Biological diversity, commonly known as biodiversity, is a term used to describe the wide variety of living organisms and ecosystems found on Earth. Biodiversity is the extremely complex unification of innumerable species of flora, fauna and microbes that exist into one environmental system, and is the foundation for life on Earth, which is exactly why preserving biodiversity is important.
"Biodiversity is the totality of all inherited variation in the life forms of Earth, of which we are one species. We study and save it to our great benefit. We ignore and degrade it to our great peril."
--E.O. Wilson ('Father of Sociobiology')
The conservation of biodiversity is of global importance, the 22nd May marks International Biodiversity day, first declared by the UN in 1993. Conservation of biodiversity is important for many ecological, economical and spiritual reasons. A diverse ecosystem means a productive ecosystem, as each small part that makes up the larger whole plays a vital and important part in keeping the machine functioning. With millions of species in the world, biodiversity is one of our biggest economic resources for medicine, food and natural materials, as well as flora helping to absorb greenhouse gases and the natural beauty of biodiversity for pure enjoyment. With so many species still undiscovered there is a strong anthropologic argument for preserving biodiversity as it could still hold the discovery to cures for the many illness and diseases we suffer. A healthy and diverse ecosystem is also a lot more likely to withstand and recover quicker from natural disasters, and equally helps to stabilize Earth's climate.
"There is grandeur in this view of life . . . from so simple a beginning endless forms most beautiful and most wonderful have been, and are being, evolved."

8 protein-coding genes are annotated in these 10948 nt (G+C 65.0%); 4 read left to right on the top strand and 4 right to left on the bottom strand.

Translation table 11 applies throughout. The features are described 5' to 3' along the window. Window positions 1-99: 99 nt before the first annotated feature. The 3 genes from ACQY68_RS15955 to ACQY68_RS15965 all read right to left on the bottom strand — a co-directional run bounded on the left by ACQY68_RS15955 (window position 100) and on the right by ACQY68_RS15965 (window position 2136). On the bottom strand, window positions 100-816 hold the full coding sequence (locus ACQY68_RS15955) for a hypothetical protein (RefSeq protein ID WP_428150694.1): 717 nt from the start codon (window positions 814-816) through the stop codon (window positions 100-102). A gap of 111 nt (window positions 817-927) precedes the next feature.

--Charles Darwin ('Father of Evolutionary Theory')
It is hard to place a value on biodiversity, yet its inherent importance in our lives makes it a priceless asset. It is even harder to comprehend the wealth of biodiversity Earth holds; it is estimated Earth holds anywhere between five and 30 million different species, yet we have only discovered roughly 1.7-2million of these - less than half the smallest estimate. Yet scientists have acknowledged we are facing an extinction challenge, with at least 0.01% of species becoming extinct each year. Unsustainable development and exploitation of natural resources by humankind are largely to blame for this biodiversity crisis.
It is at this time that wildlife conservation projects, which also address issues such as reforestation and the socio-economic needs of communities, become crucial to the prevention of further losses. By working alongside local communities to help provide environmental education and economic solutions, there are many conservation organisations and volunteers fighting to safeguard biodiversity and raise awareness for the protection of the fragile ecosystems in which we all coexist.